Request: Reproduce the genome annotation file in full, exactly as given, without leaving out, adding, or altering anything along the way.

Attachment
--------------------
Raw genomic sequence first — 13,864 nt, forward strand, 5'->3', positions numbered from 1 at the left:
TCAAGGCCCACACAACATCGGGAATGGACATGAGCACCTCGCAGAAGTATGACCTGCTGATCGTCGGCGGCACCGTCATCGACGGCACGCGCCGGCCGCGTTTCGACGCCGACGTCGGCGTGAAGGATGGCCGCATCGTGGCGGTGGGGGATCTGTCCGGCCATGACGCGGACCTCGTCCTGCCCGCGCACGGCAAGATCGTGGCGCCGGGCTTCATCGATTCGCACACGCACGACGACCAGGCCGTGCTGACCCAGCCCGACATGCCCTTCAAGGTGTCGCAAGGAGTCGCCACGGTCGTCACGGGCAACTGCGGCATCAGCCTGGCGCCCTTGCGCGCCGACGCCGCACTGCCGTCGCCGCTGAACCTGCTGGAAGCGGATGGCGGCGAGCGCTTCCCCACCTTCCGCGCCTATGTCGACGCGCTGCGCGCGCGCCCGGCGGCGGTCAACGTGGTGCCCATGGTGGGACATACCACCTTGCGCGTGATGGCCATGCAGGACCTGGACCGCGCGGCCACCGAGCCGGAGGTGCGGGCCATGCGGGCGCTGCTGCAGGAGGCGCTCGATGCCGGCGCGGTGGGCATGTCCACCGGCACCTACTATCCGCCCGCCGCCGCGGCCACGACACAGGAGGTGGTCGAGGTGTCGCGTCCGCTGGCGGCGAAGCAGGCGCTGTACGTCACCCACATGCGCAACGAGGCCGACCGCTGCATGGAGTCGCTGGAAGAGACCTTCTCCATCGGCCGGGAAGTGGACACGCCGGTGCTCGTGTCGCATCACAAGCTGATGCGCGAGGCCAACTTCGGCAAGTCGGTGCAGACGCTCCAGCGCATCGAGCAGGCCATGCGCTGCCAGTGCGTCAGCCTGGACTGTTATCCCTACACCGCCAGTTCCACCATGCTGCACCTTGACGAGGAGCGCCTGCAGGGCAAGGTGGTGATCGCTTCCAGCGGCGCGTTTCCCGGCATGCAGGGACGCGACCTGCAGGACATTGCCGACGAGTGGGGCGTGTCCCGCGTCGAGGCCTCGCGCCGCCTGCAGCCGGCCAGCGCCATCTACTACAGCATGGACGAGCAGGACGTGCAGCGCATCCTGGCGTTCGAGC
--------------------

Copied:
Raw genomic sequence first — 13,864 nt, forward strand, 5'->3', positions numbered from 1 at the left:
TCAAGGCCCACACAACATCGGGAATGGACATGAGCACCTCGCAGAAGTATGACCTGCTGATCGTCGGCGGCACCGTCATCGACGGCACGCGCCGGCCGCGTTTCGACGCCGACGTCGGCGTGAAGGATGGCCGCATCGTGGCGGTGGGGGATCTGTCCGGCCATGACGCGGACCTCGTCCTGCCCGCGCACGGCAAGATCGTGGCGCCGGGCTTCATCGATTCGCACACGCACGACGACCAGGCCGTGCTGACCCAGCCCGACATGCCCTTCAAGGTGTCGCAAGGAGTCGCCACGGTCGTCACGGGCAACTGCGGCATCAGCCTGGCGCCCTTGCGCGCCGACGCCGCACTGCCGTCGCCGCTGAACCTGCTGGAAGCGGATGGCGGCGAGCGCTTCCCCACCTTCCGCGCCTATGTCGACGCGCTGCGCGCGCGCCCGGCGGCGGTCAACGTGGTGCCCATGGTGGGACATACCACCTTGCGCGTGATGGCCATGCAGGACCTGGACCGCGCGGCCACCGAGCCGGAGGTGCGGGCCATGCGGGCGCTGCTGCAGGAGGCGCTCGATGCCGGCGCGGTGGGCATGTCCACCGGCACCTACTATCCGCCCGCCGCCGCGGCCACGACACAGGAGGTGGTCGAGGTGTCGCGTCCGCTGGCGGCGAAGCAGGCGCTGTACGTCACCCACATGCGCAACGAGGCCGACCGCTGCATGGAGTCGCTGGAAGAGACCTTCTCCATCGGCCGGGAAGTGGACACGCCGGTGCTCGTGTCGCATCACAAGCTGATGCGCGAGGCCAACTTCGGCAAGTCGGTGCAGACGCTCCAGCGCATCGAGCAGGCCATGCGCTGCCAGTGCGTCAGCCTGGACTGTTATCCCTACACCGCCAGTTCCACCATGCTGCACCTTGACGAGGAGCGCCTGCAGGGCAAGGTGGTGATCGCTTCCAGCGGCGCGTTTCCCGGCATGCAGGGACGCGACCTGCAGGACATTGCCGACGAGTGGGGCGTGTCCCGCGTCGAGGCCTCGCGCCGCCTGCAGCCGGCCAGCGCCATCTACTACAGCATGGACGAGCAGGACGTGCAGCGCATCCTGGCGTTCGAGC